Many moons ago, when I was a young Marine and Ronald Reagan was my Commander-in-Chief, I learned one of the most valuable training tools for firearms mastery; snapping-in or as the non-Jarheads call it, dry-fire.
Before us young recruits were ever handed a piece of live ammunition on the Parris Island Rifle Range we spent several days learning to “snap-in”. We called this Grass Week, as the vast majority of our time was spent lying, sitting, and kneeling in the grass.
During Grass Week our Primary Marksmanship Instructor ran us through innumerable drills and taught us all about bone-support, natural point of aim, sight picture, sight alignment, trigger press and the meaning of BRASS-F. We snapped-in and dry-fired for literally hours upon hours. I still recall the admonishment of my PMI all these years later. “We aren’t just lying around clicking triggers. Take your dry-fire seriously. Those of you who do will be rewarded on Qual Day.”
Those who are uninitiated have said that this dry-fire technique was used merely as a way for the Marine Corps to save money on ammunition. Others have offered that dry-fire or snapping-in is merely “busy work” meant to eat up time in the day. With a few decades of experience under my belt and thousands of students trained, I can say that the previous assumptions while seductive are far from the mark.
Beginners or Professionals?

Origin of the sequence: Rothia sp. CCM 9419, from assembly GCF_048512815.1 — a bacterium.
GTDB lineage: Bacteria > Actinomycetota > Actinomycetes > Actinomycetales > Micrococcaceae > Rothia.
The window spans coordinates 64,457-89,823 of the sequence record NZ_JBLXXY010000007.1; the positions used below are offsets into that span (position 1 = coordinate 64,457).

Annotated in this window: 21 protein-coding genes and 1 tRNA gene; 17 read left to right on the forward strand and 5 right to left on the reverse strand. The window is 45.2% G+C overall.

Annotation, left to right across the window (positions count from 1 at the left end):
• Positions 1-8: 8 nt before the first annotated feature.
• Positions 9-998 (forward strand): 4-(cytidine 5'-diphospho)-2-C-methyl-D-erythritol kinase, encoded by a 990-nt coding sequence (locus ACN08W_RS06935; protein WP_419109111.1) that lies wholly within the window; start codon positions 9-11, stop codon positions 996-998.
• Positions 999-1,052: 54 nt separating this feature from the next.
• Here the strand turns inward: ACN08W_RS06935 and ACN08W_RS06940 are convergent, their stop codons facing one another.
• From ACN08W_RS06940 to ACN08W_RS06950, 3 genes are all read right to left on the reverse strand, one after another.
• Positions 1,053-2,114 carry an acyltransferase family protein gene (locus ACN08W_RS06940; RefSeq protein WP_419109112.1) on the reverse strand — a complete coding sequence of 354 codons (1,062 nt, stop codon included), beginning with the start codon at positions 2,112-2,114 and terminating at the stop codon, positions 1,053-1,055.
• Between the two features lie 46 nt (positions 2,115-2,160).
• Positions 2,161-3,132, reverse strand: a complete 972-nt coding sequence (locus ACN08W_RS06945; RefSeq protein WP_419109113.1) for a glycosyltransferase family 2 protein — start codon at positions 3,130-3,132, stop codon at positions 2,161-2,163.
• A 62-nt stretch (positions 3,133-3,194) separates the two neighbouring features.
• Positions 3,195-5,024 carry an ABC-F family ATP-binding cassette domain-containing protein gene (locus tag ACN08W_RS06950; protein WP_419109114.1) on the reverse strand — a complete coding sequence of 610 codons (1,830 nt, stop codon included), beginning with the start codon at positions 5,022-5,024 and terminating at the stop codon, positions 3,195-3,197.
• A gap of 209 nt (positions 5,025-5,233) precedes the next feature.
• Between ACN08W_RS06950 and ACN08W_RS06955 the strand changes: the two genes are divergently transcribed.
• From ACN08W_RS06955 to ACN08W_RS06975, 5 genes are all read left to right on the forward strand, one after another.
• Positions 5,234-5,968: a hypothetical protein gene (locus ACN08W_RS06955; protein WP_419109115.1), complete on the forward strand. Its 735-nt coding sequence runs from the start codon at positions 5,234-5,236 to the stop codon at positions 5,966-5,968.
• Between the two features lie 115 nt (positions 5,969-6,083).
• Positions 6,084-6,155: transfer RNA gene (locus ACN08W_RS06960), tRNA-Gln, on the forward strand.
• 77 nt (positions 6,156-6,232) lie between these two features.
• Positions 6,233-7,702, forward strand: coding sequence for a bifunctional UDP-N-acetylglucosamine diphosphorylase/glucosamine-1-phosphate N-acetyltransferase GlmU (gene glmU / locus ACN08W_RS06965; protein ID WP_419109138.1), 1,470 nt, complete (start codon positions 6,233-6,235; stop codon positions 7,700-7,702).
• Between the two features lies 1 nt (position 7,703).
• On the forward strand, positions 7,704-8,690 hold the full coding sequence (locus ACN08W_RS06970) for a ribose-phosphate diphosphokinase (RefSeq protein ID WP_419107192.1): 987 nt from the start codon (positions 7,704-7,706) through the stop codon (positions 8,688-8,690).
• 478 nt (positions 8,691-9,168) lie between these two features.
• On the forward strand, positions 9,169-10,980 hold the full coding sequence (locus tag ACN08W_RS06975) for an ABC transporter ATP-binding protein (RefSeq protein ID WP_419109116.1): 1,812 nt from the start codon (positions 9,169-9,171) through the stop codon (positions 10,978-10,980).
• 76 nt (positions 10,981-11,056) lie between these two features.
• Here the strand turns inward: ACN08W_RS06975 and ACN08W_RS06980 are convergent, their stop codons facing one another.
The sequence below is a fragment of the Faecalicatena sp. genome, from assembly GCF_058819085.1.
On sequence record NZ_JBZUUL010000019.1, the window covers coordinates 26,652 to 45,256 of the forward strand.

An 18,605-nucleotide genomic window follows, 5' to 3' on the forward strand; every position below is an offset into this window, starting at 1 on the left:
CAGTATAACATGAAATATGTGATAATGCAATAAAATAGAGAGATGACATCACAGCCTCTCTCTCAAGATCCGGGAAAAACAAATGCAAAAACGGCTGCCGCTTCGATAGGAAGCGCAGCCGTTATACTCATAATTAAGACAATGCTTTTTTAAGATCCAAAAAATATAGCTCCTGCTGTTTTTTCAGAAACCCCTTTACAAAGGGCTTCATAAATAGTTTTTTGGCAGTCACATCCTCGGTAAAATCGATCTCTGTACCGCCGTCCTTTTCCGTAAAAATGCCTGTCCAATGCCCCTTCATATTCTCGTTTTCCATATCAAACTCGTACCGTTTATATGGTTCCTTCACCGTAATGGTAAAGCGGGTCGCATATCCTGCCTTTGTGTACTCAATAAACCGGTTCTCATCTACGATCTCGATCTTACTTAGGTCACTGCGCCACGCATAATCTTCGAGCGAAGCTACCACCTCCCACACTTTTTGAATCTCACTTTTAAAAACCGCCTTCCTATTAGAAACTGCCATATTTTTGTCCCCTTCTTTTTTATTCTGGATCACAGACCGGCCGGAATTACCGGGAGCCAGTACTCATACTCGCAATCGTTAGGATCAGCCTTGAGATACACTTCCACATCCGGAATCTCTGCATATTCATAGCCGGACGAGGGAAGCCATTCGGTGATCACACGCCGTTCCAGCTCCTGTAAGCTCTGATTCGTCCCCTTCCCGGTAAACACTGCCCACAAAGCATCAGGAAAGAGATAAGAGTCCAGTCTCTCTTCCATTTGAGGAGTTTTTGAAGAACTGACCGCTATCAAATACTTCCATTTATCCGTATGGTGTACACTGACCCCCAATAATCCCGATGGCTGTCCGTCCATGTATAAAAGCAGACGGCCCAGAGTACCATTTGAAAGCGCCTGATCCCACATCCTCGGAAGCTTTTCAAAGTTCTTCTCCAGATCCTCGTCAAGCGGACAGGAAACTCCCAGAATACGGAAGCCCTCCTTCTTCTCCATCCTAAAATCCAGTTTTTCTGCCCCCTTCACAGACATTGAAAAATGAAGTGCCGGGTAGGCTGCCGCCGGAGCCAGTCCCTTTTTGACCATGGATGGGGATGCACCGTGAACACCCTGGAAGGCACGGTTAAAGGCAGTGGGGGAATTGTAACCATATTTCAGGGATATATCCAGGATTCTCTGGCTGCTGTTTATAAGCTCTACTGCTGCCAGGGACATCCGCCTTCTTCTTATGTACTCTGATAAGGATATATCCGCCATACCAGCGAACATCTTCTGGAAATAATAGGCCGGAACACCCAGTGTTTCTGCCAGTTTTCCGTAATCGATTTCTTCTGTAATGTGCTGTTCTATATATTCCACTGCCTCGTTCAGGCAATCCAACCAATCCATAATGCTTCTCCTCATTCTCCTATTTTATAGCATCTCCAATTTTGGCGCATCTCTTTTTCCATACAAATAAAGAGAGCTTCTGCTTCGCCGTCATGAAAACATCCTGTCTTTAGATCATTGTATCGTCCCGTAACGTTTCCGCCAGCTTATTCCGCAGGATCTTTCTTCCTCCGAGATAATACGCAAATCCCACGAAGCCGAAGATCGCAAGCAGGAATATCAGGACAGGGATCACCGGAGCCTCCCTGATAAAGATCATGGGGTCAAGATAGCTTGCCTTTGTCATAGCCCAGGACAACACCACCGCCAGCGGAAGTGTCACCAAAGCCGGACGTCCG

Many trainers who accept the concept of dry-fire (firearms practice without ammunition) fall into the trap of thinking that dry-fire is simply a technique for beginners. To that end, many shooters feel that once they’ve demonstrated themselves to be ‘safe’ with a gun they no longer need to dry-fire. The misconception holds that dry-fire is for the beginner and once experience has been gained it is no longer necessary.
Throughout the years I’ve had the opportunity to pick the brains of numerous firearms trainers and professional shooters regarding the most effective ways to train humans to use guns. Of these pro shooters Max Michel and Todd Jarrett come immediately to mind. When considering dry-fire both the aforementioned men, who make their living with a gun in hand, commented that they started their careers with weekly practice routines that included one, two, and sometimes three hours a day of dry-fire, five to six days a week, continuing for several years.
During my career as a Marine and military instructor I’ve spent enough time with Special Operations troops to know that they dry-fire and rehearse religiously. One SF troop put it bluntly to me, “…the difference between a good shooter and a great shooter is how much dry-fire they do.”
Get the most out of Dry-Fire
If you are willing to accept that dry-fire is a valid form of practice and not just something for beginners, the next step is to address how to do so properly. It is true that dry-fire training can be about much fun as watching paint dry or grass grow, take your pick. Because of the redundancy factor, far too often what could be a valuable practice routine becomes an exercise in trigger clicking.
The trick to dry-fire, if you will, is to hold the gun and press the trigger exactly as you would if there was live ammunition in the chamber and you are expecting a ‘bang’. We all have good days and bad days, but effective and worthwhile dry practice requires mental discipline. Any knucklehead can point a gun as a wall and snap the trigger. That’s not dry practice.
It is a lack of mental discipline and the trigger snapping routine that has driven many instructors away from recommending dry practice. Thoughtless trigger snapping can lead to what many call “training scars” or bad habits that actually detract from good marksmanship.
While it may seem strange, the best way to learn how to dry-fire is under the watchful eye of a professional instructor. Without an instructor’s critique you may simply be ingraining bad habits.